As a writer and now a publisher, I often refer to my job at the Stitch Fix Bizzy Hizzy as part of the second shift (Midnight Society) as the “day job.”
And now, next month, the day job is really becoming a day job.
The head of our warehouse announced last night at 5 p.m. that second shift would be eliminated hopefully by December 5.
Second shift was a Covid-inspired experiment in the Stitch Fix universe and not every warehouse had one. I’m not going to say we were the first or the only, but we might have been. I joined the shift in November and it started when the warehouse reopened after the initial shut down.
We just earned a $1 shift differential a couple months ago.
The concept worked really well— a smaller, cross-trained team that could be moved to different needs in the warehouse to support day shift or function autonomously.
If day shift broke it, we fixed it. And I believe, and this is totally my opinion, that our flexibility allowed us to understand the entire operation and fostered a spirit of teamwork that achieved more than hitting individual metrics.
There is a distinct cultural difference between the two shifts, especially since we all know each other and move around so much.
So, here comes the interesting part, they are eliminating the second shift in favor of moving the warehouse to seven-days-a-week operations, just like our literal neighbors Chewy and Amazon. As the business grows in what the now call “Freestyle,” or people directly ordering what they want from custom-curated offerings based on the results of the algorithm (eliminating the stylist), Stitch Fix wants to be able to ship out orders so quickly they arrive in a day or two.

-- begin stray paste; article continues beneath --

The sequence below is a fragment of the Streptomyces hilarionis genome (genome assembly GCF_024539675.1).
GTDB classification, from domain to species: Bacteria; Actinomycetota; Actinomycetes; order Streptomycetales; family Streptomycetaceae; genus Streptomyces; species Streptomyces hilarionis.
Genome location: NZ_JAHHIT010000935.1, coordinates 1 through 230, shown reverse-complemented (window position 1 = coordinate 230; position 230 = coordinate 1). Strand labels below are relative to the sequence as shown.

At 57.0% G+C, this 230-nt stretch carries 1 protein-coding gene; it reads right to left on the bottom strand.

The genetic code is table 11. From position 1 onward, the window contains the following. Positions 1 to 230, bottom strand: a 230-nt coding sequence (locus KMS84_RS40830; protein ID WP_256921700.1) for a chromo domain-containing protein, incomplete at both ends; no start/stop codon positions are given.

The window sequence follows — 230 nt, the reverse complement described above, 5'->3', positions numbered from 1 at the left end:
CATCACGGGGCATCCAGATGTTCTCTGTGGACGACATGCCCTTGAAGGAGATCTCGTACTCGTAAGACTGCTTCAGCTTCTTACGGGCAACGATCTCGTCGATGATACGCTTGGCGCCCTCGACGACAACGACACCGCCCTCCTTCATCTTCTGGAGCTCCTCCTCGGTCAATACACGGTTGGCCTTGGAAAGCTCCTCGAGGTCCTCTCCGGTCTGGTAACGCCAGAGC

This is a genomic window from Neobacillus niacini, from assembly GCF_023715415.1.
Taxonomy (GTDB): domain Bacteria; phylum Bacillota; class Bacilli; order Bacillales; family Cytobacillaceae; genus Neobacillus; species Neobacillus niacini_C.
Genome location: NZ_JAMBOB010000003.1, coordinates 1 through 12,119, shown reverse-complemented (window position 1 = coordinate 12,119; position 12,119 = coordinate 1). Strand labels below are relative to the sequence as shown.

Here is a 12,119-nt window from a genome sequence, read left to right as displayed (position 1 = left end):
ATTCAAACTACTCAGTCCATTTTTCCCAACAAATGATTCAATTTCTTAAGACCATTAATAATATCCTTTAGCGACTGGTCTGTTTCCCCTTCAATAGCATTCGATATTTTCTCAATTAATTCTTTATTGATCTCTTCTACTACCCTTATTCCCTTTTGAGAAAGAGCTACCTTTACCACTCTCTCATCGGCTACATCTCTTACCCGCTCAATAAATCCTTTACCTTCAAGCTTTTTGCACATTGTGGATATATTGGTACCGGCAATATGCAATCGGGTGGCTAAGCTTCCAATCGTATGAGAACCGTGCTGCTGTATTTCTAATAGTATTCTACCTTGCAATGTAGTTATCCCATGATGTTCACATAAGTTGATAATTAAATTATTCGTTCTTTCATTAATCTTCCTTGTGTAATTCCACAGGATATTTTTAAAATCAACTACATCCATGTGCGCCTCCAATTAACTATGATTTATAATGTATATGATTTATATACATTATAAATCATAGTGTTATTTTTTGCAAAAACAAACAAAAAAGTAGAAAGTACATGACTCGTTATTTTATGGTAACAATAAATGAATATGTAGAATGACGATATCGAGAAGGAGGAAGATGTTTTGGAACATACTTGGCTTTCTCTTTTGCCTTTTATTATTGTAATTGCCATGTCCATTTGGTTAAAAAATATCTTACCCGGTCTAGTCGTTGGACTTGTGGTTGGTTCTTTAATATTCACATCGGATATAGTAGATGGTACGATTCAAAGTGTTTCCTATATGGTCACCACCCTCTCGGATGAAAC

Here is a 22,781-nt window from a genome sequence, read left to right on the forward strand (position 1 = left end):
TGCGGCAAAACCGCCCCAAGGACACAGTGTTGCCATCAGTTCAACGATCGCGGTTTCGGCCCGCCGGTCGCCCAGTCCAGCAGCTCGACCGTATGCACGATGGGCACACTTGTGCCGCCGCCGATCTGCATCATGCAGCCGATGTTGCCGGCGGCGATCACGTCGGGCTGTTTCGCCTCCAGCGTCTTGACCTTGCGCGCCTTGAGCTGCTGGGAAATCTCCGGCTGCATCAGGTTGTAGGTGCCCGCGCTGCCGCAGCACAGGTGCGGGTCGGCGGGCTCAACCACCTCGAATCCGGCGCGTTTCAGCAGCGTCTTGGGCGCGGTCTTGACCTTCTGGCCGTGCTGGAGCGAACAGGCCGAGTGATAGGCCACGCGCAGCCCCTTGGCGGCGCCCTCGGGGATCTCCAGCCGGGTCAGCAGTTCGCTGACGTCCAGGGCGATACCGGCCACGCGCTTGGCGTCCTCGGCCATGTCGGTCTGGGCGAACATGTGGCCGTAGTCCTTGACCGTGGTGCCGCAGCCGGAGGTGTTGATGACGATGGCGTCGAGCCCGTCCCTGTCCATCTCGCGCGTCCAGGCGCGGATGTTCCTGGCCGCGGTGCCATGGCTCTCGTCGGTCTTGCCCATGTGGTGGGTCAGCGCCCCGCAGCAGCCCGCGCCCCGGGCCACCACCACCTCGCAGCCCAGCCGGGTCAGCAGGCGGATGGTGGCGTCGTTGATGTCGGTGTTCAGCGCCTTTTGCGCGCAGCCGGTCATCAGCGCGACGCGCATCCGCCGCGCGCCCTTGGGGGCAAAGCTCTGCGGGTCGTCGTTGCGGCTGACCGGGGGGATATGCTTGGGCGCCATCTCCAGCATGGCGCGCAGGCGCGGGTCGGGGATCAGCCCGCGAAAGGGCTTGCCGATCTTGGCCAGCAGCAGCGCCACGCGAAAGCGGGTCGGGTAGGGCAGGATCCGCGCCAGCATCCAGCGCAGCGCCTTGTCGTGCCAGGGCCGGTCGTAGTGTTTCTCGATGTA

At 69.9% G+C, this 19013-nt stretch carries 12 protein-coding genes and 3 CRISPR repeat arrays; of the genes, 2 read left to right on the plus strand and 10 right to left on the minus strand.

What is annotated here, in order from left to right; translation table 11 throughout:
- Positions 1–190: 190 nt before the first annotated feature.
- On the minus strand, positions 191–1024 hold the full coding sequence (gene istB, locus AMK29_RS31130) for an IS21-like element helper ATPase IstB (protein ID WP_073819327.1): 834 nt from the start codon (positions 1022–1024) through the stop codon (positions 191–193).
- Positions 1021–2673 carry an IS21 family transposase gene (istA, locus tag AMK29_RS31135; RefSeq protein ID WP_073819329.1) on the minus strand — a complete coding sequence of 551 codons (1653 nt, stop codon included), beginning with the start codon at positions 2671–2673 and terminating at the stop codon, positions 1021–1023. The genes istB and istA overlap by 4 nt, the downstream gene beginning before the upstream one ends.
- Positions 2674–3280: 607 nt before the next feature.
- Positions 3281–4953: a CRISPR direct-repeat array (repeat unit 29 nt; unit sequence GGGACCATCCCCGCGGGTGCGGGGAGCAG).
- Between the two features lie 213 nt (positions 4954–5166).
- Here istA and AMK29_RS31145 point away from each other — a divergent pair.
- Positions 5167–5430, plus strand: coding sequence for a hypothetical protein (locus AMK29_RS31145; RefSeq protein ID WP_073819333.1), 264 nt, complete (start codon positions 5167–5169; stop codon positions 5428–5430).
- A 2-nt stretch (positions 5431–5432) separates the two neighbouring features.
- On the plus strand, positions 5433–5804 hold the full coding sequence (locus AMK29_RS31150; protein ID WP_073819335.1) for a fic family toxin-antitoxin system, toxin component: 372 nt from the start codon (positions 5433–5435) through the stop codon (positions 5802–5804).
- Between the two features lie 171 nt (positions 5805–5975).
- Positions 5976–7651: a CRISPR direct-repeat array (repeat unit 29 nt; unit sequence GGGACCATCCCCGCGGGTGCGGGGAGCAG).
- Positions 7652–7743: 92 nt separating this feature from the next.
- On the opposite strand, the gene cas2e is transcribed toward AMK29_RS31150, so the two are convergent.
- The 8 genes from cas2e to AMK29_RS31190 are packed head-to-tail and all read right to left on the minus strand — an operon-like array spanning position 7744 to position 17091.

The Lehigh Valley is conveniently located within one to two shipping days of most of the country. I was aware of this because of my work with anti-human trafficking nonprofit ASPIRE to Autonomy.
I commend the company for adapting to the needs and desires of the marketplace especially since supply chain issues, the pandemic at large and internet retail remains a “Wild Wild West” landscape.
But this… is hard to digest.
Most of us have our reasons for working second shift and this complicates our lives. Supervisors were passing out information on child care resources and they told us that we would be emailed paperwork to rank our preferences for what day shift we want to join.
During the coming days, our shift supervisors will be pulling us aside to discuss our individual transitions. And we were told we would have first pick of the new shifts. And it almost sounded like preferential treatment in work centers, too.
The choices are:
- Traditional day shift: 6 am to 2:30 pm or 6:30 am to 3 pm Monday through Friday
- The four tens option: 6:30 am to 5 pm Sunday through Wednesday or Wednesday through Saturday.￼
I am leaning toward option 2, Wednesday through Saturday. Many of my friends have already expressed concern that I can’t physically handle ten hour days. I have done it before during mandatory overtime.
What’s the difference? Once pain and difficulty start, what’s the difference between eight hours and ten? I believe, if I can physically complete the ten hours, the extra day off would actually give my body more rest time. But perhaps I am naive.
If I do the traditional work week, I have to give up my personal training sessions, which would also have a negative impact on my health. I also would have five days where the animals in my house are left unattended for long stretches. The weekend shift lowers this to three days.
If I work Sunday through Wednesday, I can still hit the gym Tuesday and Saturday. And I would be available for FURR related events on Saturday. I can also keep a regular Friday chiropractor appointment.
My medical care will get more complicated— because even though Stitch Fix would still allow me to go, I will have to find minimally disruptive appointments. For example, I have a doctor appointment every morning this week and I need a pile of x-rays.
I’m going to have to go to bed 4-5 hours earlier than I’m used to, and get up at 5 a.m. That sounds brutal.
And I’m no longer going to be able to drive the teenager to work.
So even though a simple move, it’s really complicated. And a hard choice.